Skip to main content

The Truth about Part Worn Tyres

Tyres are an essential part of our vehicles, and while not very exciting, they are in fact lifesaving!

Legally we are required to have a minimum tread depth of 1.6mm, while some industry experts argue that this is too low and tyres should be changed at 3mm. So, are part worn tyres a good investment or a false economy?

What are Part Worn Tyres?

As you can imagine, part worn tyres are tyres that have been previously used. To some people they are a cost-effective way to get tyres to keep you above the legal limit, to others they are high risk ticking time bombs.

Part worn tyres can be found usually in salvage yards, where a car has been scrapped and the scrap merchant will sell as much as possible including tyres, if they are worth it. Part worn tyres can also be purchased from some second-hand car dealers, various tyre retailers and online.

When it comes to part worn tyres what is classed as salvageable varies from one person to the next, but you must be aware that with part worn tyres there are no comebacks on them. Any issues, or worst-case scenario, accidents caused by the used tyres- you have no means of comeback or refund policies.

Benefits of Part Worn Tyres

Without wanting to state the obvious, they are of course cheaper in comparison to buying brand new. With the rising cost of just about everything, this can make part worn tyres a fairly attractive option especially if your car spends the majority of its time parked.

When it comes to your MOT, whether you have purchased brand new or part worn tyres, as long as you meet the minimum legal limit of 1.6mm and don’t have any visible faults your tyres should pass with flying colours.

The production and disposal of tyres have a massive impact on the environment. From mass deforestation on a global scale to obtaining the percentage of natural rubber that’s included in every tyre to the fact that tyres do not decompose, so by getting every legal millimetre from those tyres you are doing a small part toward improving the environment.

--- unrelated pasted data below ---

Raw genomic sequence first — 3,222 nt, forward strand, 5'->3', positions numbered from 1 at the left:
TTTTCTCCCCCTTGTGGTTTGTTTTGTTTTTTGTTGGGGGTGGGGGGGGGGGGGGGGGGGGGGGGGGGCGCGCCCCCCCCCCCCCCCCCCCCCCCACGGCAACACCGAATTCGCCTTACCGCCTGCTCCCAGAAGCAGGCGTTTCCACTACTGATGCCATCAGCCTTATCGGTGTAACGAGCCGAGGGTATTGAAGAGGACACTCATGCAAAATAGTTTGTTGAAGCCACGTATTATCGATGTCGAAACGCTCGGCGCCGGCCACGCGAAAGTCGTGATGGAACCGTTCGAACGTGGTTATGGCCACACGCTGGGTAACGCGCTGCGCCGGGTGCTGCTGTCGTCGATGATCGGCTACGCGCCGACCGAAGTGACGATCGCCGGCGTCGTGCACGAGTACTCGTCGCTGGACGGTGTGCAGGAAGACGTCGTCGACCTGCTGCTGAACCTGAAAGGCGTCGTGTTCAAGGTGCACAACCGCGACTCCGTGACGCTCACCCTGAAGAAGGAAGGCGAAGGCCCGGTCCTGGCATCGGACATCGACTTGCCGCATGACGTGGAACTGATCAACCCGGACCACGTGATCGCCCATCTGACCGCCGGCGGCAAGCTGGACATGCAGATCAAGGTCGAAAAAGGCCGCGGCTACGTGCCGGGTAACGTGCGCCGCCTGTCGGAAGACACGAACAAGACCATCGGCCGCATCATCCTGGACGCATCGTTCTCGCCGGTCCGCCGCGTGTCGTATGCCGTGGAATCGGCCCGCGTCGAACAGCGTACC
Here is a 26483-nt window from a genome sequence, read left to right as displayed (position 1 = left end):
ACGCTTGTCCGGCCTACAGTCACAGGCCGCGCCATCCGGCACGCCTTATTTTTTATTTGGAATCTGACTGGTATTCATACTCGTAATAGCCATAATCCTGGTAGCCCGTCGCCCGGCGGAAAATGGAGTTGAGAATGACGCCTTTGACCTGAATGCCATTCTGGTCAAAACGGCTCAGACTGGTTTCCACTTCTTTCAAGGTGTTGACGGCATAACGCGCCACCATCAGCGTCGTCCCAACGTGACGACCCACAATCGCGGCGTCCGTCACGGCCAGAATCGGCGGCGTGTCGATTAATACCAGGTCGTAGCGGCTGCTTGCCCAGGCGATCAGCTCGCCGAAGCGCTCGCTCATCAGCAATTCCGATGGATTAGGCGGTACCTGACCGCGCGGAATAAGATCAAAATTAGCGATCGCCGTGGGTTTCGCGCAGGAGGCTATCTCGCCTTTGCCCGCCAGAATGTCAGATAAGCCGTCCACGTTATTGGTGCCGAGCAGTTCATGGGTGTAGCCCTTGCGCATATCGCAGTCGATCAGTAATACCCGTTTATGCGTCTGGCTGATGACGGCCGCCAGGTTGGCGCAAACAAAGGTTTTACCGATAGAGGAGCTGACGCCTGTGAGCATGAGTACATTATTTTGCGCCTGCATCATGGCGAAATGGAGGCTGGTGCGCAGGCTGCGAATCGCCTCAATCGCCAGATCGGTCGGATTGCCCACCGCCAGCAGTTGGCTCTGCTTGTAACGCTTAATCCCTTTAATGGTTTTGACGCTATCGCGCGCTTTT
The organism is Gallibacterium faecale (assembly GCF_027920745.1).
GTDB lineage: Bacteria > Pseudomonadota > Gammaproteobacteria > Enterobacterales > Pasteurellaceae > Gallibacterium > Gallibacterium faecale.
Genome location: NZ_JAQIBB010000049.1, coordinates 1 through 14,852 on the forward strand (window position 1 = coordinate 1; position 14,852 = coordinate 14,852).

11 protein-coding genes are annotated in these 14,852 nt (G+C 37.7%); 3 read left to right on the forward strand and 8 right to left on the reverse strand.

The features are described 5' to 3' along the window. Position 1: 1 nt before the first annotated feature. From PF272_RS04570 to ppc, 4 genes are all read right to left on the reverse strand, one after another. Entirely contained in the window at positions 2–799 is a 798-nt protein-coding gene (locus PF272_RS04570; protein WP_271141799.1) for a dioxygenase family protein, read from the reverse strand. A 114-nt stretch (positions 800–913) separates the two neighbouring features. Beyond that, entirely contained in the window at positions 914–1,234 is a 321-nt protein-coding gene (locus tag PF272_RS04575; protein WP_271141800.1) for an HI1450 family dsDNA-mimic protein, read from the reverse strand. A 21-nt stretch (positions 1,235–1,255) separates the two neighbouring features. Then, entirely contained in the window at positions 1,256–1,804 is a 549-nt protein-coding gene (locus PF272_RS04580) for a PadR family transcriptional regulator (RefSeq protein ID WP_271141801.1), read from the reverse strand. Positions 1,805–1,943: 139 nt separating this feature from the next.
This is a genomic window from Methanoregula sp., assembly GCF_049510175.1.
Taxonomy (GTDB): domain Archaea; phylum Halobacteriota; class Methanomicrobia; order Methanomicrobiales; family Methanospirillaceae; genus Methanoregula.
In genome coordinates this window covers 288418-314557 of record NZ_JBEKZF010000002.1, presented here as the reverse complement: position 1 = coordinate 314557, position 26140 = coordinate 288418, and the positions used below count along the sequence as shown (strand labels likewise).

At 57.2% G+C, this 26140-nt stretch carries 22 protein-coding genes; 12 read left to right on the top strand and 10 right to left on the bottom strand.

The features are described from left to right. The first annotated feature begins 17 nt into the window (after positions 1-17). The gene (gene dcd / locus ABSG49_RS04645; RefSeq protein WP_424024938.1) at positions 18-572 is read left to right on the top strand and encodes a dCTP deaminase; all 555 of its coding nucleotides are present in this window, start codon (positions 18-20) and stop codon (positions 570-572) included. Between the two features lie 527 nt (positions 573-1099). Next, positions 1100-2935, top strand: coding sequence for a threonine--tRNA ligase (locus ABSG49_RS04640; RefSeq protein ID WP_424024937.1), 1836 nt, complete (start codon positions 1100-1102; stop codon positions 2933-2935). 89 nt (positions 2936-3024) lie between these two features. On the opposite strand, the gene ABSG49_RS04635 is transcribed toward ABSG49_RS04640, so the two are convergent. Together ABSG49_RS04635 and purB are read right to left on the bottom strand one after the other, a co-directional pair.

Negatives of Part worn Tyres

With part worn tyres having less tread than new tyres, they are naturally going to have less grip and their performance will be under power, especially in wet or wintry conditions. This in turn will affect your braking and increase braking distances.

The history of your part worn tyres is unknown. Why was the tyre removed in the first instance? Was that tyre faulty or involved in a collision which may have affected its integrity? Unfortunately, you won’t be aware of this and could result in a negative outcome for you as the driver.

Tyresafe, a charity organisation dedicated to raising awareness of tyre maintenance, carried out an investigation into part worn tyres and found that they were in fact a false economy. “TyreSafe’s investigation found that the average cost per mm of the useable tread of the part worn tyres was £6.33, whereas the comparable cost when selecting an equivalent new tyre was 16 per cent lower at £5.32.”

If your part worn tyres are considered unsafe and do not meet the UK standards your insurance may be invalid. When making a claim, your insurance company will investigate the roadworthiness of your vehicle, should your tyres be deemed unsafe, your claim will be void and your insurance cancelled.

What to look for if you are buying Part Worn Tyres

  • If part worn tyres are still the best choice for you, follow the handy tips below when making your choice.
  • Ask if the seller knows the history of the tyres or if they have been repaired in any way.
  • Look for any damage, bulges, tears or uneven wear on the tread.
  • Try not to buy any tyres with less than 6mm tread.
  • Ask the seller to show you the tread level on multiple positions of all tyres you are buying to ensure even wear.
  • Know the full price cost of the tyres you are considering.
  • Don’t pay any more than 50% of the full value price of the tyres. This way you should hopefully make marginal savings.


Translate »